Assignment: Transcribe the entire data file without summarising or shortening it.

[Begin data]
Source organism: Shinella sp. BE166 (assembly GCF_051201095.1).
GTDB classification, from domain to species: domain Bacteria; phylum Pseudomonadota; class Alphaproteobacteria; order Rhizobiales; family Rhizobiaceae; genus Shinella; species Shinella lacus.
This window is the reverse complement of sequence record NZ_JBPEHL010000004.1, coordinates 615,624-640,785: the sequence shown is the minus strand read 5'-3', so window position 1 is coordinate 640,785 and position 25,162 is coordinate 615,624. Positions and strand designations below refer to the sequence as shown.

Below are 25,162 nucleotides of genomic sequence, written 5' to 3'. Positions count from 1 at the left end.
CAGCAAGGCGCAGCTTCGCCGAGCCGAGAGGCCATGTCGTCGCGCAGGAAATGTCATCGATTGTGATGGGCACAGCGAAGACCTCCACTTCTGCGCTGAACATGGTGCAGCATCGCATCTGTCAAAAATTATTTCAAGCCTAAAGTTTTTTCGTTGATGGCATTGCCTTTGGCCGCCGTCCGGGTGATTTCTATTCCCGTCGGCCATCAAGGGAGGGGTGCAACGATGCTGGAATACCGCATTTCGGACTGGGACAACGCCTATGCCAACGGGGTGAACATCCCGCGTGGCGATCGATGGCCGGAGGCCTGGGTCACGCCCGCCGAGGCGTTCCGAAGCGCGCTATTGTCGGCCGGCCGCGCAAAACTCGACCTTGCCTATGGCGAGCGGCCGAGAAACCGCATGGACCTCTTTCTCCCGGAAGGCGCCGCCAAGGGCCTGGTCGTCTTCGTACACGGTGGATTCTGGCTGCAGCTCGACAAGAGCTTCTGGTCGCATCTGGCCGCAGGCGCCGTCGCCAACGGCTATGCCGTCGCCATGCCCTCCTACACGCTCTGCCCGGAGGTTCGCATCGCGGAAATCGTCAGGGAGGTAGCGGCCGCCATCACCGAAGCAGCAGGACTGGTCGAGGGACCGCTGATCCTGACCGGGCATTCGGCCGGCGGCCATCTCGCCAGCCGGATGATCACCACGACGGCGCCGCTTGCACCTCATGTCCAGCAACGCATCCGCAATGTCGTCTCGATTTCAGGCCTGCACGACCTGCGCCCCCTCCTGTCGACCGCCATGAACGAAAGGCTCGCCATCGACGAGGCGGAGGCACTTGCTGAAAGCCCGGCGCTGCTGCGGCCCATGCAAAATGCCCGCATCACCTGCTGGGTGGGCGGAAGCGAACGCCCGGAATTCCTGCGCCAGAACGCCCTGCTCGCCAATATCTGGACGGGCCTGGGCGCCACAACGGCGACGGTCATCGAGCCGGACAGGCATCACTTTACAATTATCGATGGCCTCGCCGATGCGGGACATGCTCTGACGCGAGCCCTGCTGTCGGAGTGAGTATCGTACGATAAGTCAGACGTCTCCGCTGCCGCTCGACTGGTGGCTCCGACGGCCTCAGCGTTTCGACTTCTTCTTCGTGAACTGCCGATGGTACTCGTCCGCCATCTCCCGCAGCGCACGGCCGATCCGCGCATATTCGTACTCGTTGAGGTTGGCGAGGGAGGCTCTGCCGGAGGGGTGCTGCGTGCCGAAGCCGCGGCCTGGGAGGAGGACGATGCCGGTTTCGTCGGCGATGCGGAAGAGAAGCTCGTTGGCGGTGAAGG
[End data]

Source organism: Shinella sp. BE166 (assembly GCF_051201095.1).
GTDB classification, from domain to species: domain Bacteria; phylum Pseudomonadota; class Alphaproteobacteria; order Rhizobiales; family Rhizobiaceae; genus Shinella; species Shinella lacus.
This window is the reverse complement of sequence record NZ_JBPEHL010000004.1, coordinates 615,624-640,785: the sequence shown is the minus strand read 5'-3', so window position 1 is coordinate 640,785 and position 25,162 is coordinate 615,624. Positions and strand designations below refer to the sequence as shown.

Below are 25,162 nucleotides of genomic sequence, written 5' to 3'. Positions count from 1 at the left end.
CAGCAAGGCGCAGCTTCGCCGAGCCGAGAGGCCATGTCGTCGCGCAGGAAATGTCATCGATTGTGATGGGCACAGCGAAGACCTCCACTTCTGCGCTGAACATGGTGCAGCATCGCATCTGTCAAAAATTATTTCAAGCCTAAAGTTTTTTCGTTGATGGCATTGCCTTTGGCCGCCGTCCGGGTGATTTCTATTCCCGTCGGCCATCAAGGGAGGGGTGCAACGATGCTGGAATACCGCATTTCGGACTGGGACAACGCCTATGCCAACGGGGTGAACATCCCGCGTGGCGATCGATGGCCGGAGGCCTGGGTCACGCCCGCCGAGGCGTTCCGAAGCGCGCTATTGTCGGCCGGCCGCGCAAAACTCGACCTTGCCTATGGCGAGCGGCCGAGAAACCGCATGGACCTCTTTCTCCCGGAAGGCGCCGCCAAGGGCCTGGTCGTCTTCGTACACGGTGGATTCTGGCTGCAGCTCGACAAGAGCTTCTGGTCGCATCTGGCCGCAGGCGCCGTCGCCAACGGCTATGCCGTCGCCATGCCCTCCTACACGCTCTGCCCGGAGGTTCGCATCGCGGAAATCGTCAGGGAGGTAGCGGCCGCCATCACCGAAGCAGCAGGACTGGTCGAGGGACCGCTGATCCTGACCGGGCATTCGGCCGGCGGCCATCTCGCCAGCCGGATGATCACCACGACGGCGCCGCTTGCACCTCATGTCCAGCAACGCATCCGCAATGTCGTCTCGATTTCAGGCCTGCACGACCTGCGCCCCCTCCTGTCGACCGCCATGAACGAAAGGCTCGCCATCGACGAGGCGGAGGCACTTGCTGAAAGCCCGGCGCTGCTGCGGCCCATGCAAAATGCCCGCATCACCTGCTGGGTGGGCGGAAGCGAACGCCCGGAATTCCTGCGCCAGAACGCCCTGCTCGCCAATATCTGGACGGGCCTGGGCGCCACAACGGCGACGGTCATCGAGCCGGACAGGCATCACTTTACAATTATCGATGGCCTCGCCGATGCGGGACATGCTCTGACGCGAGCCCTGCTGTCGGAGTGAGTATCGTACGATAAGTCAGACGTCTCCGCTGCCGCTCGACTGGTGGCTCCGACGGCCTCAGCGTTTCGACTTCTTCTTCGTGAACTGCCGATGGTACTCGTCCGCCATCTCCCGCAGCGCACGGCCGATCCGCGCATATTCGTACTCGTTGAGGTTGGCGAGGGAGGCTCTGCCGGAGGGGTGCTGCGTGCCGAAGCCGCGGCCTGGGAGGAGGACGATGCCGGTTTCGTCGGCGATGCGGAAGAGAAGCTCGTTGGCGGTGAAGG